1. Repetitive, often regular, oscillatory movements caused by alternate, or synchronous, but irregular contraction of opposing muscle groups; usually involuntary.
2. Minute ocular movement occurring during fixation on an object.
[L. a shaking]

tremor

(trĕm′ər)
n.
1. An involuntary trembling or quivering, as of the hands.
2. A tremulous sound; a quaver: a tremor in her voice.

tremor

Neurology Involuntary, rhythmic oscillations of a body part, commonly extremities, but also tongue, jaw, head, eyes, voice; tremors are a Sx and not a disease per se; they occur in primarily extrapyramidal, conditions–eg, advanced hepatic encephalopathy, Parkinson's disease, Wilson's disease, myoclonias Tremors as primary Sx Drug-induced tremor, essential tremor, familial tremor Management Beta-blockers–eg, propranolol, metoprolol, ethanol. See Drug-induced tremor, Essential tremor, Familial tremor, Flapping tremor, Intention tremor, Parkinson's disease, Vocal tremor.

trem·or

(trem'ŏr)
1. Repetitive, often regular, oscillatory movements caused by alternate, or synchronous, but irregular contraction of opposing muscle groups; usually involuntary.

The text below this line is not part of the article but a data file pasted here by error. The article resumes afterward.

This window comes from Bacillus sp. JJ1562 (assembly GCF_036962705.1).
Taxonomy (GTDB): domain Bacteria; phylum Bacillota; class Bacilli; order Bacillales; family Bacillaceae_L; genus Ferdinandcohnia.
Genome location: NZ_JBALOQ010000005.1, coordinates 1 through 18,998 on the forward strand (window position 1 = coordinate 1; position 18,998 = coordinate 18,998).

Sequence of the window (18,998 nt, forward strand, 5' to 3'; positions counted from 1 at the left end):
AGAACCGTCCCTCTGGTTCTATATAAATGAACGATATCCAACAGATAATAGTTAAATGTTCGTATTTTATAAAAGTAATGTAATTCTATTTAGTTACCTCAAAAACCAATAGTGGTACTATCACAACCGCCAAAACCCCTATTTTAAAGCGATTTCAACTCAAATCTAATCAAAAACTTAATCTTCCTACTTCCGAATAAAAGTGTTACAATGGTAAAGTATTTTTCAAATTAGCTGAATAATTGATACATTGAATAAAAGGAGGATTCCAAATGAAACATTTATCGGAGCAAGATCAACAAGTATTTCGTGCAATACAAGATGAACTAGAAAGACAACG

2. Minute ocular movement occurring during fixation on an object.
Synonym(s): trepidation (1) .
[L. a shaking]

tremor

Rhythmical oscillation of any part of the body, especially the hands, the head, the jaw or the tongue. Tremor does not necessarily imply disease but is a feature of conditions such as CEREBELLAR ATAXIA, ENCEPHALITIS, ESSENTIAL-FAMILIAL TREMOR, LIVER FAILURE, MERCURY POISONING, MULTIPLE SCLEROSIS, PARKINSON'S DISEASE, THYROTOXICOSIS and WILSON'S DISEASE. It is also a side effect of many antipsychotic and other drugs.

Tremor

Shakiness or trembling.

trem·or

(trem'ŏr)
1. Repetitive, often regular, oscillatory movements caused by alternate, or synchronous, but irregular contraction of opposing muscle groups; usually involuntary.
2. Minute ocular movement occurring during fixation on an object.
[L. a shaking]

Patient discussion about tremor

Q. how do you know if you have early onset of alzheimers? i'm 47. i do have extreme tremors at times and memory l i was told this could be what i have by a psychiatrist. What else can cause me to have these symptoms at my age and how do i know?

A. any time ;)

Q. Should I go for the knife? I have essential tremor for many years, and in the last few years it seems nothing helps it, and although I tried all the drugs my doctor could offer me, nothing helps. It really ruins my life, and recently I read about a surgery that suppose to treat it, called thalamotomy- does anyone know anything about it?